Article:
The murder of British oil company executive Mark de Salis, whose body was found alongside that of a New Zealand companion on a beach west of the Libyan capital on Thursday, has sent a shudder through the expatriate community in the country and threatens serious damage to the country’s oil industry.
De Salis, the first Briton to be killed in Libya since the Arab spring revolution, was one of the pillars of the tight-knit foreign business community. His murder has thrust the spotlight on to the growing power of jihadist militias.
“He was a really decent guy, part of the crowd of British guys in Libya who new people would gravitate to for advice,” said John Hamilton, a director of London-based oil consultancy Cross-border Information. “He was one of those people who was prepared to stick it out through the tough times. It will have a terrible impact for the oil sector.”
De Salis was found lying face down on a beach near the town of Sabratha, which is 96.5km west of Tripoli and famous for its ruined Roman city, beside the body of a female friend from New Zealand who has not yet been named.
The pair had taken advantage of good weather over the New Year to hire a Toyota car and make for a beach that is popular with Libyans and foreigners alike.
However, the area they chose to visit had been tense since the arrest last week of four armed US servicemen, who were stopped after an argument at a nearby checkpoint. The four, who were attached to the US embassy, were later released amid speculation in Tripoli that they were checking on radical militia based in the area.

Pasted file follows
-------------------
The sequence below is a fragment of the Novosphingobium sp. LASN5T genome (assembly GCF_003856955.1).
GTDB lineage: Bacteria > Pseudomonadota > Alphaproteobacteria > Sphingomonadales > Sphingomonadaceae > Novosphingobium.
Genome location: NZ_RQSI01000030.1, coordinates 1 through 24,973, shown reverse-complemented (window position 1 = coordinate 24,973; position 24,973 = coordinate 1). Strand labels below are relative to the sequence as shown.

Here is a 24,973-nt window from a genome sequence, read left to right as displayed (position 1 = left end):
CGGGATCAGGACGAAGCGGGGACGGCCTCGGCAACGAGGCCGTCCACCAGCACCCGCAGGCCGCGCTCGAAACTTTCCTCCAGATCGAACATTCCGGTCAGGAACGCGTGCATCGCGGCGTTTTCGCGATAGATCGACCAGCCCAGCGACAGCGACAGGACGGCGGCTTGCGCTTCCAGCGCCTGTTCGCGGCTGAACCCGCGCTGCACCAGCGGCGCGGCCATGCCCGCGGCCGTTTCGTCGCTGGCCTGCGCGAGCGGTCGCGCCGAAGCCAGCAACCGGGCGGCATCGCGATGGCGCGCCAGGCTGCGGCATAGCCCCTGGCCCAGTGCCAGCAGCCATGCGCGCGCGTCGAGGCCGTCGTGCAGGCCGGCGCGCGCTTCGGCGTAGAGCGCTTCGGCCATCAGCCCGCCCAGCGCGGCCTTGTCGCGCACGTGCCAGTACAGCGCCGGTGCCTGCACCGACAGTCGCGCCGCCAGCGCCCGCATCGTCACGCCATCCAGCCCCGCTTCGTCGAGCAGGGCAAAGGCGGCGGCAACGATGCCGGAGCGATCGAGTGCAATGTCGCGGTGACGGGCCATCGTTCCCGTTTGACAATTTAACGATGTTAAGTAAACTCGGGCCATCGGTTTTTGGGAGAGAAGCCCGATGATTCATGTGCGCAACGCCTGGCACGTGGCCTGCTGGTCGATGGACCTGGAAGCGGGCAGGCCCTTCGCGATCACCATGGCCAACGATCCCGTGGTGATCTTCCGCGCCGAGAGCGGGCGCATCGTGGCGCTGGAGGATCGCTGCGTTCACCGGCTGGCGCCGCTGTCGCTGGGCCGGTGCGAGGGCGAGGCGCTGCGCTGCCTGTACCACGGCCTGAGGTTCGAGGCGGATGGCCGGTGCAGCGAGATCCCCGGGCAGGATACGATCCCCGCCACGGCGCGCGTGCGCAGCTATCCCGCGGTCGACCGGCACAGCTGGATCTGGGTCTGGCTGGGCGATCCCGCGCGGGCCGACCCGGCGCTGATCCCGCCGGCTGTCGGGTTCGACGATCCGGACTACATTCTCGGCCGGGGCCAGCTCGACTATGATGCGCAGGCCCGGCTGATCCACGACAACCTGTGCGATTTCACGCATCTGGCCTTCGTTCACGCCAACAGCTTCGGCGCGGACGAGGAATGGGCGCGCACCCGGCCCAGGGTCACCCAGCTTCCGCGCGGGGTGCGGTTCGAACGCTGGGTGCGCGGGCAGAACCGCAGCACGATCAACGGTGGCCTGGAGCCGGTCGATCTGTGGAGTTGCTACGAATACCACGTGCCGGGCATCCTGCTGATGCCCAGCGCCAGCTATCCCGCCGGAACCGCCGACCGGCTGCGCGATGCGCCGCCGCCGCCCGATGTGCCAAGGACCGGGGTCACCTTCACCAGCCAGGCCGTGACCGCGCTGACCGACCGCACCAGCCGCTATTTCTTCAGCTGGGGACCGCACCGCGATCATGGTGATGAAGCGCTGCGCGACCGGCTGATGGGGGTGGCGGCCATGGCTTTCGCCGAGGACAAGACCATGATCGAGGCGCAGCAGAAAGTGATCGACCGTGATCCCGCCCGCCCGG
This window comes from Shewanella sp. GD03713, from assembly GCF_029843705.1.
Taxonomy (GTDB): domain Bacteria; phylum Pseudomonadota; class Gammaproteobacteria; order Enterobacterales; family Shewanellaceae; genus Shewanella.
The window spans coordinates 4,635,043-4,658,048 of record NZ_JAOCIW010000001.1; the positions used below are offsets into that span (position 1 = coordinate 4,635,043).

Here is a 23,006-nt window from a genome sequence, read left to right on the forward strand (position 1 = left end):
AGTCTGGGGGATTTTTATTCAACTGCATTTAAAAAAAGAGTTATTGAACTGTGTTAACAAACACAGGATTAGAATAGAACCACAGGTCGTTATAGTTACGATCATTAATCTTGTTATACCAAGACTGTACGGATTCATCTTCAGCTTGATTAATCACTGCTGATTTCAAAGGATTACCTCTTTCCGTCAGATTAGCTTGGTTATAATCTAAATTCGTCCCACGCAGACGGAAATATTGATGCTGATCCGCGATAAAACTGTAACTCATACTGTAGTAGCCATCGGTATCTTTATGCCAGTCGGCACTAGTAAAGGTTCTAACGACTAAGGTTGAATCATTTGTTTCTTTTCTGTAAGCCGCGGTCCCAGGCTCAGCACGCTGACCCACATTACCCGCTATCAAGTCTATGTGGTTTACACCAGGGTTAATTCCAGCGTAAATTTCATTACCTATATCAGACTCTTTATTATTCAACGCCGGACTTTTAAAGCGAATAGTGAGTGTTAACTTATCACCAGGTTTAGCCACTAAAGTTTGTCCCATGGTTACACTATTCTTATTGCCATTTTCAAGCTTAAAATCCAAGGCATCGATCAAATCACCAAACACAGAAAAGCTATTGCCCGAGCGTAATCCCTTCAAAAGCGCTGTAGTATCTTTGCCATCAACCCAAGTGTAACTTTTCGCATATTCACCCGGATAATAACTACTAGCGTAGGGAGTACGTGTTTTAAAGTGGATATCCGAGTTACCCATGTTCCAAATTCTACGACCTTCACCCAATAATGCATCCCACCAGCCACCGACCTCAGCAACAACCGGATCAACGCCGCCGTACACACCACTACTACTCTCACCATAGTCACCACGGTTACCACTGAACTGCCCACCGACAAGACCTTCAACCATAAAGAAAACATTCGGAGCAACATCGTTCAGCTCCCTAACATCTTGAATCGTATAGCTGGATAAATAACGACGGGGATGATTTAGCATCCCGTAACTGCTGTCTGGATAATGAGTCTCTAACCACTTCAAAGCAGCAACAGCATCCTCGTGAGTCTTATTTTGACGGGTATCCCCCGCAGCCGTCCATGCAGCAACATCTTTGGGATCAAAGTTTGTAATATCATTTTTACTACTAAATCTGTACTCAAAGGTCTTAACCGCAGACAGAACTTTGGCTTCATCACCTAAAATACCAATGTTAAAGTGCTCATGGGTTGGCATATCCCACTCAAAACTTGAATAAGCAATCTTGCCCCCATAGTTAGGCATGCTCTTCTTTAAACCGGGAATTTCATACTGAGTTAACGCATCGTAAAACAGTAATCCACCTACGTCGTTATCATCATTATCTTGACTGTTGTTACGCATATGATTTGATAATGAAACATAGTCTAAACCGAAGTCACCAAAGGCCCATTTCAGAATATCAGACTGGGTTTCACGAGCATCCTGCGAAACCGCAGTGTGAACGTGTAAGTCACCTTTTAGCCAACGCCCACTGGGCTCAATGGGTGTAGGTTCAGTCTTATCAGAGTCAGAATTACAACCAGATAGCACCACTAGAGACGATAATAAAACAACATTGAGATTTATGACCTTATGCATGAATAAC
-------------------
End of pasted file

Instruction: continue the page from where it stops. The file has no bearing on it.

“Islamist violence directed at expat workers in the extractive industries is an increasing concern, not just in Libya but across north Africa,” said Duncan Bullivant, chief executive of British security firm Henderson Risk. “It’s a bad sign that this happened near Tripoli, which people had assumed was relatively safe.”
The shock has also been deeply felt among Libyans, many desperate to reintegrate into the outside world after 40 years of isolation under the regime of former Libyan leader Muammar Qaddafi. Sabratha City Council issued a statement condemning the killing and expressing condolences to the victims’ families.
De Salis, 48, a power manager with energy company First Engineering, worked in Libya before the Arab spring for OPS International, an oil engineering firm whose chairman Gavin is De Salis’ brother.
Mark de Salis’ family said in a statement released by the British Foreign Office that he had returned to work in Libya after the 2011 revolution because he “liked the Libyan people” and that he was “a decent and incredibly loyal man, and he was loved by many.”
The deaths appear to suggest a dangerous new trend among Libya’s jihadists for targeted killings. Last month, US chemistry teacher Ronnie Smith, 33, was shot dead in Benghazi by gunmen in a car as he went jogging near his home. Smith had posted tweets relating his concern about Islamist radicals after a spate of killings in the city.
Until last month, extremists had focused on attacks on embassies, most prominently the killing of US ambassador Chris Stevens and three fellow officials in a rocket strike in Benghazi in September 2012.
The latest targeted killings come two weeks after the first use in Libya of a suicide attack — a truck bomb was exploded at an army checkpoint in Benghazi, killing 13 soldiers.